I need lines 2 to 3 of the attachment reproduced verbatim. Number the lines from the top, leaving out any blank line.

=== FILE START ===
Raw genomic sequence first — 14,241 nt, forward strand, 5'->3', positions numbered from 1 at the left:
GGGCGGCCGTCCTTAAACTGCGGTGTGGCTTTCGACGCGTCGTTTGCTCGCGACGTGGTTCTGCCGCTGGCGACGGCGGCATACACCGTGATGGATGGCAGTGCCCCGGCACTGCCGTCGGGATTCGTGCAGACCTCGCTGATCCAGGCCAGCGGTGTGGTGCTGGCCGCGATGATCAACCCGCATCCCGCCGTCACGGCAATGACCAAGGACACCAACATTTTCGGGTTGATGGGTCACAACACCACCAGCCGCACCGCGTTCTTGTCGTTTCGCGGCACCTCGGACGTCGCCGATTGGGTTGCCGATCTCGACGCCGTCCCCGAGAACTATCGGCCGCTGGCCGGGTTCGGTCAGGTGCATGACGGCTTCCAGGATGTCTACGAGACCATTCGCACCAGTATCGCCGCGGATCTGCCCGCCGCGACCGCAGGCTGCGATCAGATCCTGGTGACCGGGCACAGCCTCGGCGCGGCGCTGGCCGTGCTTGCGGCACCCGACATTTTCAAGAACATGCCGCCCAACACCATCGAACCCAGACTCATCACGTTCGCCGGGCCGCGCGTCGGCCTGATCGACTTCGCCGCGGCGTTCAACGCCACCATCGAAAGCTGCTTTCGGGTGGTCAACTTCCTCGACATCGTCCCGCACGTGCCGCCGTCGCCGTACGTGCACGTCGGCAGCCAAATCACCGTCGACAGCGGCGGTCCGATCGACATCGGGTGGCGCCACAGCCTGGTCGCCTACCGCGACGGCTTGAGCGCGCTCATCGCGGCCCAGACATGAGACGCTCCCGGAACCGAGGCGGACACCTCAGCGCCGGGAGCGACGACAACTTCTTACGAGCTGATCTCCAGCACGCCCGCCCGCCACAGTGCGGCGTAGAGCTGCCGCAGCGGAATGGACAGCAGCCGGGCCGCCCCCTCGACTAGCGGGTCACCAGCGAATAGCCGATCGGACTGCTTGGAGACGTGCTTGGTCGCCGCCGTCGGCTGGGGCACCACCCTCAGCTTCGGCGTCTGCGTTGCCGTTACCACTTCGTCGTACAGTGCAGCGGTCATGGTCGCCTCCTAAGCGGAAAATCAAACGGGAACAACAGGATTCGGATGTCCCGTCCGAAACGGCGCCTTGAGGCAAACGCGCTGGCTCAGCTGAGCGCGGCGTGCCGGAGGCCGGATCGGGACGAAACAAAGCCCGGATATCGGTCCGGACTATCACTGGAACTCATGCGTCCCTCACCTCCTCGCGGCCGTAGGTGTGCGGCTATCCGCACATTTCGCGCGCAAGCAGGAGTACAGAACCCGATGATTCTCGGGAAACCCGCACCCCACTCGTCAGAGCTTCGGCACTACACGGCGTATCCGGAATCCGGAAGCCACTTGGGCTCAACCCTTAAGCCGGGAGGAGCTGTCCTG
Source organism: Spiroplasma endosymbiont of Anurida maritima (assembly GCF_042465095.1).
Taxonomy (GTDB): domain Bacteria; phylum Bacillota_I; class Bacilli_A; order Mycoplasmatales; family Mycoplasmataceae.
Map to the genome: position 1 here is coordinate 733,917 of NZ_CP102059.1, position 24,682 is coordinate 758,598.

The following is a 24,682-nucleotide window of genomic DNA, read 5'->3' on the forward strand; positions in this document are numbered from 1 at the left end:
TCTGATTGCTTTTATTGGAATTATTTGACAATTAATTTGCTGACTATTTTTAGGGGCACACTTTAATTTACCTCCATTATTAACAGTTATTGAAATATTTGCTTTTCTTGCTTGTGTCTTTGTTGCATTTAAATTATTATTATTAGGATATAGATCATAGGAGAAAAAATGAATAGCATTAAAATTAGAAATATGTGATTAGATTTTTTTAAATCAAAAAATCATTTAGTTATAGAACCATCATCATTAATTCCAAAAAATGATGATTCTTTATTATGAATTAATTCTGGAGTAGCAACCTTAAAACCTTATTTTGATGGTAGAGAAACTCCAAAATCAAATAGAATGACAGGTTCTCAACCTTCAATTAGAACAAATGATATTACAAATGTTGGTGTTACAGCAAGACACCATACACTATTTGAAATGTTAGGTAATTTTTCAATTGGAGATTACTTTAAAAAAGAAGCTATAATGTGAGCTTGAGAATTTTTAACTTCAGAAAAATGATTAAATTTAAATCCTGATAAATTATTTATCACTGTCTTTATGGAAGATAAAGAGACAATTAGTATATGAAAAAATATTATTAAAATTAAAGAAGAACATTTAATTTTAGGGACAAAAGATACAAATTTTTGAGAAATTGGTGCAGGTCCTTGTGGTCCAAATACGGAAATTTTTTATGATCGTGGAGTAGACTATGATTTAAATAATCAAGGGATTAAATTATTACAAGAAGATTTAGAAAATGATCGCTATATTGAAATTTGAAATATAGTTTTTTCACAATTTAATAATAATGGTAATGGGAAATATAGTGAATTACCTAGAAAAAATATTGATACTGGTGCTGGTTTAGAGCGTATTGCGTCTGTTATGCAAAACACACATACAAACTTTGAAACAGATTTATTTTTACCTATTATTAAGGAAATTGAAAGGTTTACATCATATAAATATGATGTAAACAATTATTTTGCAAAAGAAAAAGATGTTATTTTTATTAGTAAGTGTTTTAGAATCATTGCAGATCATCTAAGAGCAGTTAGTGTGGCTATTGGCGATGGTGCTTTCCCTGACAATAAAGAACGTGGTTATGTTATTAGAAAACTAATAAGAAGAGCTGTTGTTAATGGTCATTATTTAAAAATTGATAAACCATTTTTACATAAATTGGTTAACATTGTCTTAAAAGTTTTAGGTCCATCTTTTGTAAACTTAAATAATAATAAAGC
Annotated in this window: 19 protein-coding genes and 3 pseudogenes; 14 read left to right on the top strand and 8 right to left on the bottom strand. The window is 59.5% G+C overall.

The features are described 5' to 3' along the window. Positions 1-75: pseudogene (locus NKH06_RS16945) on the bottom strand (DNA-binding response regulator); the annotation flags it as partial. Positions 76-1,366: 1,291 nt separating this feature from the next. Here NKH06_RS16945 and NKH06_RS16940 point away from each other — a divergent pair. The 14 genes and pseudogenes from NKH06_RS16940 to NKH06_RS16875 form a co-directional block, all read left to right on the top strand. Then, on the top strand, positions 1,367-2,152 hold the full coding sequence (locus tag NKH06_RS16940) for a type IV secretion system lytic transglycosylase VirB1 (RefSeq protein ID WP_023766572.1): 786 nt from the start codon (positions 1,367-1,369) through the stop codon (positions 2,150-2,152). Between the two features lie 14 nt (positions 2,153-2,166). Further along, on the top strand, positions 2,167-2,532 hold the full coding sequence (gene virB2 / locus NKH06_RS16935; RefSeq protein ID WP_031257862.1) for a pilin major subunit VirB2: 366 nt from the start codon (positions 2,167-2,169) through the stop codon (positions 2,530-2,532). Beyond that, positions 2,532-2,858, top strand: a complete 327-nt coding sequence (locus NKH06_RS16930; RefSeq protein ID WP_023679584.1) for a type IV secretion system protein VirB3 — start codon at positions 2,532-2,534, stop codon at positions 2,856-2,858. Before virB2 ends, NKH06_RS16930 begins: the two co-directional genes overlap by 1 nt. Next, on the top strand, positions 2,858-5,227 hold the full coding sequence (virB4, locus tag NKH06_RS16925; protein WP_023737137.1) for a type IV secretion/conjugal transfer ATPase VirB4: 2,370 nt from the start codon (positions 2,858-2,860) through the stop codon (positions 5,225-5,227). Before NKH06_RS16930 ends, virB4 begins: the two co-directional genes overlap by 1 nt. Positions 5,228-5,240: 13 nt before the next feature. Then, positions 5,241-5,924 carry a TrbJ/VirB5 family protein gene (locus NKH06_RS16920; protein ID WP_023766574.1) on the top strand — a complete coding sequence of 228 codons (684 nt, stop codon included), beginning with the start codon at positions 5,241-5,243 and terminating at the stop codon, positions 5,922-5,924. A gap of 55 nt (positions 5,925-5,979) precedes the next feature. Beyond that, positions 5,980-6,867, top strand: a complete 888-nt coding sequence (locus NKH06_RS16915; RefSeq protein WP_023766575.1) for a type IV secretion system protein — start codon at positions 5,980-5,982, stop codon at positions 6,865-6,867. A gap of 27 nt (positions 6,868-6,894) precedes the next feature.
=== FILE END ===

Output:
GGGCGGCCGTCCTTAAACTGCGGTGTGGCTTTCGACGCGTCGTTTGCTCGCGACGTGGTTCTGCCGCTGGCGACGGCGGCATACACCGTGATGGATGGCAGTGCCCCGGCACTGCCGTCGGGATTCGTGCAGACCTCGCTGATCCAGGCCAGCGGTGTGGTGCTGGCCGCGATGATCAACCCGCATCCCGCCGTCACGGCAATGACCAAGGACACCAACATTTTCGGGTTGATGGGTCACAACACCACCAGCCGCACCGCGTTCTTGTCGTTTCGCGGCACCTCGGACGTCGCCGATTGGGTTGCCGATCTCGACGCCGTCCCCGAGAACTATCGGCCGCTGGCCGGGTTCGGTCAGGTGCATGACGGCTTCCAGGATGTCTACGAGACCATTCGCACCAGTATCGCCGCGGATCTGCCCGCCGCGACCGCAGGCTGCGATCAGATCCTGGTGACCGGGCACAGCCTCGGCGCGGCGCTGGCCGTGCTTGCGGCACCCGACATTTTCAAGAACATGCCGCCCAACACCATCGAACCCAGACTCATCACGTTCGCCGGGCCGCGCGTCGGCCTGATCGACTTCGCCGCGGCGTTCAACGCCACCATCGAAAGCTGCTTTCGGGTGGTCAACTTCCTCGACATCGTCCCGCACGTGCCGCCGTCGCCGTACGTGCACGTCGGCAGCCAAATCACCGTCGACAGCGGCGGTCCGATCGACATCGGGTGGCGCCACAGCCTGGTCGCCTACCGCGACGGCTTGAGCGCGCTCATCGCGGCCCAGACATGAGACGCTCCCGGAACCGAGGCGGACACCTCAGCGCCGGGAGCGACGACAACTTCTTACGAGCTGATCTCCAGCACGCCCGCCCGCCACAGTGCGGCGTAGAGCTGCCGCAGCGGAATGGACAGCAGCCGGGCCGCCCCCTCGACTAGCGGGTCACCAGCGAATAGCCGATCGGACTGCTTGGAGACGTGCTTGGTCGCCGCCGTCGGCTGGGGCACCACCCTCAGCTTCGGCGTCTGCGTTGCCGTTACCACTTCGTCGTACAGTGCAGCGGTCATGGTCGCCTCCTAAGCGGAAAATCAAACGGGAACAACAGGATTCGGATGTCCCGTCCGAAACGGCGCCTTGAGGCAAACGCGCTGGCTCAGCTGAGCGCGGCGTGCCGGAGGCCGGATCGGGACGAAACAAAGCCCGGATATCGGTCCGGACTATCACTGGAACTCATGCGTCCCTCACCTCCTCGCGGCCGTAGGTGTGCGGCTATCCGCACATTTCGCGCGCAAGCAGGAGTACAGAACCCGATGATTCTCGGGAAACCCGCACCCCACTCGTCAGAGCTTCGGCACTACACGGCGTATCCGGAATCCGGAAGCCACTTGGGCTCAACCCTTAAGCCGGGAGGAGCTGTCCTG
Source organism: Spiroplasma endosymbiont of Anurida maritima (assembly GCF_042465095.1).